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Accounting for Success

Written by Shamika Edwards

Shamika Edwards B.S. '11 & M.B.A. '12

I came to Ithaca College in 2007 excited about all the things I would learn and all the ways my knowledge would expand. I was ready to meet people who wanted to advance themselves and take every opportunity presented to them.

To be honest, it took a while for me to adjust. I'm from Barbados, and I missed my family. But things began to change at the beginning of the spring semester of my freshman year when I was invited to the induction ceremony of the accounting and finance honor society, Beta Alpha Psi. There I found people and an organization that sparked my interest.

One alumna in particular reached out to me that day and became my first professional business contact. Another Caribbean native, her experiences had been similar to mine, and her successes jolted me toward mirroring her accomplishments–academically and professionally. Not only was she an academic champion for me, but also introduced me to the National Association of Black Accountants (NABA), which aims to enhance opportunities for minorities in accounting and business. In no time, NABA became a outlet for me to challenge myself academically, and I was afforded the opportunity to attend the organization's Eastern Region Student Conference (ERSC)–twice.

Excited by my experiences at ERSC, I used what I learned there to further develop myself academically. One of the clear benefits of an Ithaca College education is the willingness of most faculty members to invest in their students–in and out of class. I've never had professors here who simply cared about my grade in the class. At IC they care about whether I'm growing, whether I'm learning, whether I'm getting something out of the experience.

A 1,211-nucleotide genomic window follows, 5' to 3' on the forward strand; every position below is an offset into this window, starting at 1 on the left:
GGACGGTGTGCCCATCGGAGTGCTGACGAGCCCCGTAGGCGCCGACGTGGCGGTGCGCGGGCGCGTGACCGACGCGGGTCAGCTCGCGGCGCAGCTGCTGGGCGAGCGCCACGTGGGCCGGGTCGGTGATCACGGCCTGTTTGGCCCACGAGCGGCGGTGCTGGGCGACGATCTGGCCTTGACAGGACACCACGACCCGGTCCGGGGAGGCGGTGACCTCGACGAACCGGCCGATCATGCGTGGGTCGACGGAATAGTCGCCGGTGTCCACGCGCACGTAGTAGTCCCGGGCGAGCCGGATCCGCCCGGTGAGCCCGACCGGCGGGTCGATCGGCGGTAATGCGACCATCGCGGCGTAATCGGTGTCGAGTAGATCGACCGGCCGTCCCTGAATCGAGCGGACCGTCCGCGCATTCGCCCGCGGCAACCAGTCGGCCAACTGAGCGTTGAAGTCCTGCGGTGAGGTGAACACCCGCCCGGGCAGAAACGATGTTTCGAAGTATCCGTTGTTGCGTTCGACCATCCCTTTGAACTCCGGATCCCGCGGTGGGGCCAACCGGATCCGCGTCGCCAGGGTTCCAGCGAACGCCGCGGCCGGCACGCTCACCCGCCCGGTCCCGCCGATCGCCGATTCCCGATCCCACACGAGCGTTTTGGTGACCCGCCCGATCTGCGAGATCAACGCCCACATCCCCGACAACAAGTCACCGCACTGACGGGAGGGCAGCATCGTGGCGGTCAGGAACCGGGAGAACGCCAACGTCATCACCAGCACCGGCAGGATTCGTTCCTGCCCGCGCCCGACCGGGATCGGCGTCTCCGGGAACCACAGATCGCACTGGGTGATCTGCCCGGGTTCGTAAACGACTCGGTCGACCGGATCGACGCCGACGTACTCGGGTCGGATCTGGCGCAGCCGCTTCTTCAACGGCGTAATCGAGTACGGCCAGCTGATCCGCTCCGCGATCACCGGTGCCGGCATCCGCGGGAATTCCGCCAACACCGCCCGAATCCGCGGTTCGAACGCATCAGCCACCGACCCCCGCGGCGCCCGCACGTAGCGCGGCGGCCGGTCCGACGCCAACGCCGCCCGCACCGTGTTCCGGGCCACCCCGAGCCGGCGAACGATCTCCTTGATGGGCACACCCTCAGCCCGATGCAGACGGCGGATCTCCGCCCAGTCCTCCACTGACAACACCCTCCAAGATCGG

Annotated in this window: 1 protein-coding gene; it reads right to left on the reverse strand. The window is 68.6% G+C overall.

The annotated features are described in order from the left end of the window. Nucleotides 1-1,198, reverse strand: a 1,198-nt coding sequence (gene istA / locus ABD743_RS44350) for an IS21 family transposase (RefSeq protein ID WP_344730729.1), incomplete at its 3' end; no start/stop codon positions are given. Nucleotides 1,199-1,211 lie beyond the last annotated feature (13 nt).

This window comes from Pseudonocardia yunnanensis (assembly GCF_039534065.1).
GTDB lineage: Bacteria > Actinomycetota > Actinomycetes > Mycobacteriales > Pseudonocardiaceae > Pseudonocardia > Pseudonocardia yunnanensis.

This became even more clear when my team from NABA began to prepare for the NABA-Deloitte Case Competition last spring. This competition challenges New York student chapters of the NABA to research and present a business case to Deloitte partners, principals, and directors for a cash prize.

We relied on the faculty to provide us with sources of information, to teach us bits of advanced accounting–a class most of us hasn't taken yet– and review a dress rehearsal presentation. The prep work and coaching, and the comments and critiques, readied our team for a strong presentation about a current accounting issue. We took a second place in the competition, but it meant so much more than that. I had been accepted into Deloitte's internship program for the summer, and this presentation was one of the few interactions I would have with Deloitte professionals before then.

When summer arrived, I was anxious about working side-by-side with some of the "best and the brightest" business students. In some ways, even with all my experience, I wasn't sure I was ready to intern at Deloitte & Touche, the audit branch of Deloitte, in New York City. However, as the days–then weeks–went by, I realized just how ready I was to excel at my future career after successes at my internship and at Deloitte's Northeast Regional Intern Case Study competition.

I know Ithaca College has prepared me well. I've taken a lot of classes and done a lot of things that have pushed me to see another worldview, another way of looking at things, another angle. That's been incredible. I think about the person I am now versus the person I was when I started my interactions with NABA, and I realize that I'm remarkably different. I am 3,000 times more comfortable with public speaking, and I am a lot more confident.

My future employers recognized my confidence as well. This fall I will start my full-time job at Deloitte, and this time I'm more excited than anxious.



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